Pope Paul VI, the first pontiff to visit Israel and open the Roman Catholic Church to formal dialogue with the Jewish world, will be canonised on October 14.
The Vatican made the announcement of Paul’s impending sainthood on Saturday.
Paul will be canonised along with the assassinated Archbishop of San Salvador, Oscar Romero, an activist for the poor who was shot dead in 1980 while celebrating mass.
Paul VI, who reigned from 1963-1978, visited Jerusalem in January 1964 on a brief trip to Israel and Jordan. It marked the first time a reigning pope had visited the Holy Land, but at the time the Vatican did not recognise Israel as a state, and Paul did not pronounce the word “Israel.”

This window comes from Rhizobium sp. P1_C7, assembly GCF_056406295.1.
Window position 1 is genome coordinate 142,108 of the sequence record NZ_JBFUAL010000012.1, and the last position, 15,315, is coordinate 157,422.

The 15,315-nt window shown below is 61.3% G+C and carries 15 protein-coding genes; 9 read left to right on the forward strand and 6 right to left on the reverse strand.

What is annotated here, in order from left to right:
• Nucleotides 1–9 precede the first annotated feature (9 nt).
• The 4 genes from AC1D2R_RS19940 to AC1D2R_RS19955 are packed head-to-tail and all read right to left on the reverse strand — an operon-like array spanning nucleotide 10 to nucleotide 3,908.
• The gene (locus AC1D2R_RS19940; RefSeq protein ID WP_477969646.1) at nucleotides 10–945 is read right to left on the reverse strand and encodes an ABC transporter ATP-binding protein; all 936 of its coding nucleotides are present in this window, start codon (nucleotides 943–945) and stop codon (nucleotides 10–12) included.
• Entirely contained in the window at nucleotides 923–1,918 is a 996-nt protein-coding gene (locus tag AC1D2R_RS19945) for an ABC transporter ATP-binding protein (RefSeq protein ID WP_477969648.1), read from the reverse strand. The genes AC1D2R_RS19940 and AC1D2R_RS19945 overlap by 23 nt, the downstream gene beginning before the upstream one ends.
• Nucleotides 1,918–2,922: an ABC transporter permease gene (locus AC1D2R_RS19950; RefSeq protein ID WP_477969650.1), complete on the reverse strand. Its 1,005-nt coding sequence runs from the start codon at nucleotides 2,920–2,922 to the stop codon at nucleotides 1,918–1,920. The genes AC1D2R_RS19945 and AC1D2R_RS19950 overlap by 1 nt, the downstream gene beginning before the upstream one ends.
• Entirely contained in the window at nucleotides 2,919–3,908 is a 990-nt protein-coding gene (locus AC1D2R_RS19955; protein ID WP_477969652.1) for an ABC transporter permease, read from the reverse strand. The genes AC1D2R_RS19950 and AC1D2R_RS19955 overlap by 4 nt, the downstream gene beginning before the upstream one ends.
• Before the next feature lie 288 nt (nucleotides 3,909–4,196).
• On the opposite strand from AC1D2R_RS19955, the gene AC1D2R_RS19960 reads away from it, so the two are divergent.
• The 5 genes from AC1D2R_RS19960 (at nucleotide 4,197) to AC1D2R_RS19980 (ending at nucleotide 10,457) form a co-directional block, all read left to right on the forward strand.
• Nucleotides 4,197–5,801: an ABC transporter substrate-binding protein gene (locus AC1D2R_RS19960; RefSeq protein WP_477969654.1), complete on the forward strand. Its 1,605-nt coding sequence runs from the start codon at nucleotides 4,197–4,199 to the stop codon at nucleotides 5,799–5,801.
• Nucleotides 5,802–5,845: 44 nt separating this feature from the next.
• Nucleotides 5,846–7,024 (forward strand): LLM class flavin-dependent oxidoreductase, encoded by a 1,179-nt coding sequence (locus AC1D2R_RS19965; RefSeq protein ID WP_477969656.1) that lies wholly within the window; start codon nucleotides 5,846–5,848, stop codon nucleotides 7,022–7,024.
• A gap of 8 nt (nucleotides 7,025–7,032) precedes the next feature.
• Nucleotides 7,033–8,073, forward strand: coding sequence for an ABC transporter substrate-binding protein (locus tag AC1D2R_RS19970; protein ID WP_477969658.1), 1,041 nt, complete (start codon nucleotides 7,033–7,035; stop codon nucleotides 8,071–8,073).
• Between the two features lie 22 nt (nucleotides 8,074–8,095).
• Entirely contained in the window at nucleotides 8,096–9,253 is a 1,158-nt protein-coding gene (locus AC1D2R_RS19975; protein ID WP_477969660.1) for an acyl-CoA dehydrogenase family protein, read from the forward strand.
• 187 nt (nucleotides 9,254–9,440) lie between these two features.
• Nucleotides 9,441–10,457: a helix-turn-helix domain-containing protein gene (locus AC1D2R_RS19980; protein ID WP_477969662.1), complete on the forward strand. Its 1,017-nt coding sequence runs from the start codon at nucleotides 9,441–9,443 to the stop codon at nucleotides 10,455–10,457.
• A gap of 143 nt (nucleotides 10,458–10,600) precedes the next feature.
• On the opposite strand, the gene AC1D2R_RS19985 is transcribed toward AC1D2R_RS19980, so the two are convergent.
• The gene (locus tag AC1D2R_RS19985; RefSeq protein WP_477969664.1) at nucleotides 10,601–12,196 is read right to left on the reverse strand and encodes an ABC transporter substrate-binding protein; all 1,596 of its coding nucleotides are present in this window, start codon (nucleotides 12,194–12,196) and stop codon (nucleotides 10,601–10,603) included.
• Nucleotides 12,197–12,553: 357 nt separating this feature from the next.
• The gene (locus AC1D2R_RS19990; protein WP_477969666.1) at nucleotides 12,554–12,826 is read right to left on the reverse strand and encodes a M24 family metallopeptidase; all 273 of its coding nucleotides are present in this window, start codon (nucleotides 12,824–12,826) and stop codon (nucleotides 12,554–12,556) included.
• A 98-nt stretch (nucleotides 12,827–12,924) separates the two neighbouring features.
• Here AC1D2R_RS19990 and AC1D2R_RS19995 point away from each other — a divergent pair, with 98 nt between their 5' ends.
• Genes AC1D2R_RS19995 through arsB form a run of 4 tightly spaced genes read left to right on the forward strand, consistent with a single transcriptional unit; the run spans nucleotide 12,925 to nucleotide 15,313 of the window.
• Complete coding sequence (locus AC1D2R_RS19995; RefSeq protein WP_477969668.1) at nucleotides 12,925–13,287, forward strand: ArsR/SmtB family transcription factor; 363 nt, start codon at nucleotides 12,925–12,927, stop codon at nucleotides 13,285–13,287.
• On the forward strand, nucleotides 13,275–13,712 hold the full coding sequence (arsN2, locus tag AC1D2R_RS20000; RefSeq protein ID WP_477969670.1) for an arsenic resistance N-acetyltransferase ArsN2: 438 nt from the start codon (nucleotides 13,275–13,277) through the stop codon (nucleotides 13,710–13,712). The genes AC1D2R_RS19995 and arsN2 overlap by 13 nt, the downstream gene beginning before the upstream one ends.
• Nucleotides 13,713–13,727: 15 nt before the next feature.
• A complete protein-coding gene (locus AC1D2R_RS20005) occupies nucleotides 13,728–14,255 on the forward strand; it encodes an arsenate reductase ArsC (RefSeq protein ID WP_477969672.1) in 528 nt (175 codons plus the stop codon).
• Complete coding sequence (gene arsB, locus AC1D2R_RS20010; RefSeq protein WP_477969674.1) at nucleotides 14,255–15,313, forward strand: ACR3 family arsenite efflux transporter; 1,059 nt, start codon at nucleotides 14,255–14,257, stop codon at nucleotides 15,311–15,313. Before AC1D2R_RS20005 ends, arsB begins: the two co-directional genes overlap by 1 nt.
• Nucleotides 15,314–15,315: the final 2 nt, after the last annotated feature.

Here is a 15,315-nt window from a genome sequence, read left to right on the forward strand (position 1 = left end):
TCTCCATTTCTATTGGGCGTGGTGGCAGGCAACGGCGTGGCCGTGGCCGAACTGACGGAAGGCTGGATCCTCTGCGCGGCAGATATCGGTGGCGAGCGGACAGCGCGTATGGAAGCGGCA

Israel and the Holy See established full diplomatic relations in 1993. Pope Francis visited Israel, Jordan and the Palestinian Authority in 2014, in part to mark the 50th anniversary of Paul VI’s trip.
Paul also closed the Second Vatican Council and began overseeing the implementation of its reforms. These included the landmark Nostra Aetate declaration of 1965 that opened the way to formal Catholic-Jewish dialogue.